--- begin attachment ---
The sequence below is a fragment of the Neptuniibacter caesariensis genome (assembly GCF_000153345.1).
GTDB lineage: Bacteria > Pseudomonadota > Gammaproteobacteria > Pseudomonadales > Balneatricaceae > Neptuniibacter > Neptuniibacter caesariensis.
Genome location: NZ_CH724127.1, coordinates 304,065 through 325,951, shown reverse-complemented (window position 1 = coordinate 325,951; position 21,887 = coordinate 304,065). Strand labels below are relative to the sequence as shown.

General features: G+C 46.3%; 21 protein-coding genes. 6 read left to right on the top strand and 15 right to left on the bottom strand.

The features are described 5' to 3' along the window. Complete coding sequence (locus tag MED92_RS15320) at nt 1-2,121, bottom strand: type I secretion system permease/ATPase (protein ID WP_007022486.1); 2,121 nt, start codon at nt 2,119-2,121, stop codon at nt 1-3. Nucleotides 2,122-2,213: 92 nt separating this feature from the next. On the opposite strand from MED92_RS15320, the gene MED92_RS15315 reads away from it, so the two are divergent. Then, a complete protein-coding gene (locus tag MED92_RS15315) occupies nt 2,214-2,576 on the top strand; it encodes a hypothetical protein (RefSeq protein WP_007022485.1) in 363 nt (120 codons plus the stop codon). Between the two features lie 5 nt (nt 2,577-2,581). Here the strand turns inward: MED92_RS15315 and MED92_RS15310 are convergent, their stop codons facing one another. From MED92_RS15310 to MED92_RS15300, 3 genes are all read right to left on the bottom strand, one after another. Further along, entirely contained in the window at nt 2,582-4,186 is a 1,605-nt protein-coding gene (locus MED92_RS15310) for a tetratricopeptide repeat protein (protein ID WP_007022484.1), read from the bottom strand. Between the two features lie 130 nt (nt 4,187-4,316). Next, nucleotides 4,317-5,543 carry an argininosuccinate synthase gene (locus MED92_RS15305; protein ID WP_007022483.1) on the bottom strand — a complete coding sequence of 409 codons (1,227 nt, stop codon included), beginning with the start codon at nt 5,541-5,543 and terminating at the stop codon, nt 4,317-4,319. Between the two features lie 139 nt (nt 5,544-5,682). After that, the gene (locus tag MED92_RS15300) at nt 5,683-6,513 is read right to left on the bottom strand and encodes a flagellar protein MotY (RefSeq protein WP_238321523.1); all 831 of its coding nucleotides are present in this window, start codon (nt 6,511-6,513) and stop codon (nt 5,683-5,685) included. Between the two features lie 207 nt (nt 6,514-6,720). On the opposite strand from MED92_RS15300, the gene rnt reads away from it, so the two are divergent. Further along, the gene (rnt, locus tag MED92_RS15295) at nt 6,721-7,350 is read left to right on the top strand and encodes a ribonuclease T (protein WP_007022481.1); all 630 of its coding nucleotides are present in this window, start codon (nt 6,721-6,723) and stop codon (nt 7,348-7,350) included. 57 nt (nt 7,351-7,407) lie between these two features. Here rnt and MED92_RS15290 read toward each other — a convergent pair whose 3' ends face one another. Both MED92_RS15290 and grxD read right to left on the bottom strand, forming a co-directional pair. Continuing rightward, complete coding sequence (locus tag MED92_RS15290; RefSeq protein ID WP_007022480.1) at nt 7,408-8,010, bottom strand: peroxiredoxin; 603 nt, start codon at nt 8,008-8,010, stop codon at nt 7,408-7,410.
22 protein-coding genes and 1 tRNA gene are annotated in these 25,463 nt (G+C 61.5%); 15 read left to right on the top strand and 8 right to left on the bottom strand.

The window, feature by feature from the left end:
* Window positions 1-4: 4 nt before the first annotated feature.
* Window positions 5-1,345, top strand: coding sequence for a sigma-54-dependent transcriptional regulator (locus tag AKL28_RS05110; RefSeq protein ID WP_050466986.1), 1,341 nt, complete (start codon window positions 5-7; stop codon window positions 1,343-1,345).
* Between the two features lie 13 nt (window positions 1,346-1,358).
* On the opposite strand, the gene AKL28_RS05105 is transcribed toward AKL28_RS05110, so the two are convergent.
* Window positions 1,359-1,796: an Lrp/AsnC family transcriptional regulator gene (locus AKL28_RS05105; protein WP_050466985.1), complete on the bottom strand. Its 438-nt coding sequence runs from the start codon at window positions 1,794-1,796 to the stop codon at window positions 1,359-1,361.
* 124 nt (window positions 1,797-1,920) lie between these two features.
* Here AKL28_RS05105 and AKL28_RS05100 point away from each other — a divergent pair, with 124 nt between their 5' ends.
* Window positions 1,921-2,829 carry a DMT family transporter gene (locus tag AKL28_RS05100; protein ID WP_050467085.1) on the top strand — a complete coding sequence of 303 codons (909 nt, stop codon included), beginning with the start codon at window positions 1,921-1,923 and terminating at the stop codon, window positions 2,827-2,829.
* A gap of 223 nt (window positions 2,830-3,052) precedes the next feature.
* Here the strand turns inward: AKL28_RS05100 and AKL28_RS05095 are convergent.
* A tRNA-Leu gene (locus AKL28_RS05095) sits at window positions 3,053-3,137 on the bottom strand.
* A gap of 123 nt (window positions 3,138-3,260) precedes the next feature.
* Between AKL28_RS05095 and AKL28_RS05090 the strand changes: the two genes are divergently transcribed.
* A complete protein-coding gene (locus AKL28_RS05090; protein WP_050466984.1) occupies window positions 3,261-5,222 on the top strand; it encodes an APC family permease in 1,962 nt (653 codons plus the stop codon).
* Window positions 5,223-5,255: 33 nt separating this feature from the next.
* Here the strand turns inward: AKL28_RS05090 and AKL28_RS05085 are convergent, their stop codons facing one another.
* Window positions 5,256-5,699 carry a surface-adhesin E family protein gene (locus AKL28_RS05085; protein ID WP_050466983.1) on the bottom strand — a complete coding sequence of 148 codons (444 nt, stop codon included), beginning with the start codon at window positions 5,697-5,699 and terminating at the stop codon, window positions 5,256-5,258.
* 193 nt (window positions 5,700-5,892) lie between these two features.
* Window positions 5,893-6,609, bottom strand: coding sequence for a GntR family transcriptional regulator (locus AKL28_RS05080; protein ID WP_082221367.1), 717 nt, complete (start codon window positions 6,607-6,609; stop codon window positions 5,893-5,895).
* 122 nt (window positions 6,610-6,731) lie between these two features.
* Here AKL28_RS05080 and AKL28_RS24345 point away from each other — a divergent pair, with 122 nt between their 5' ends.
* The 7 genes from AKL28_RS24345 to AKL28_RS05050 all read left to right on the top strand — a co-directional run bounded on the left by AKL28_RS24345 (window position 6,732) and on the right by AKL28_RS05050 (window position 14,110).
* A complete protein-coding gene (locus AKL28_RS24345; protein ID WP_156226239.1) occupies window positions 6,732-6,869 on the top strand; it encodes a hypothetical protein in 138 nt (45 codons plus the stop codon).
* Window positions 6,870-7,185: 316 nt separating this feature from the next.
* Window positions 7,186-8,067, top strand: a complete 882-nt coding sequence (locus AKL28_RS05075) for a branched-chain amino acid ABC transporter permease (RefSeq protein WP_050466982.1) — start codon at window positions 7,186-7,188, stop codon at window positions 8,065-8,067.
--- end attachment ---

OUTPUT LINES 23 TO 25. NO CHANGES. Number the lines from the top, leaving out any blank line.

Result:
* Here the strand turns inward: AKL28_RS05090 and AKL28_RS05085 are convergent, their stop codons facing one another.
* Window positions 5,256-5,699 carry a surface-adhesin E family protein gene (locus AKL28_RS05085; protein ID WP_050466983.1) on the bottom strand — a complete coding sequence of 148 codons (444 nt, stop codon included), beginning with the start codon at window positions 5,697-5,699 and terminating at the stop codon, window positions 5,256-5,258.
* 193 nt (window positions 5,700-5,892) lie between these two features.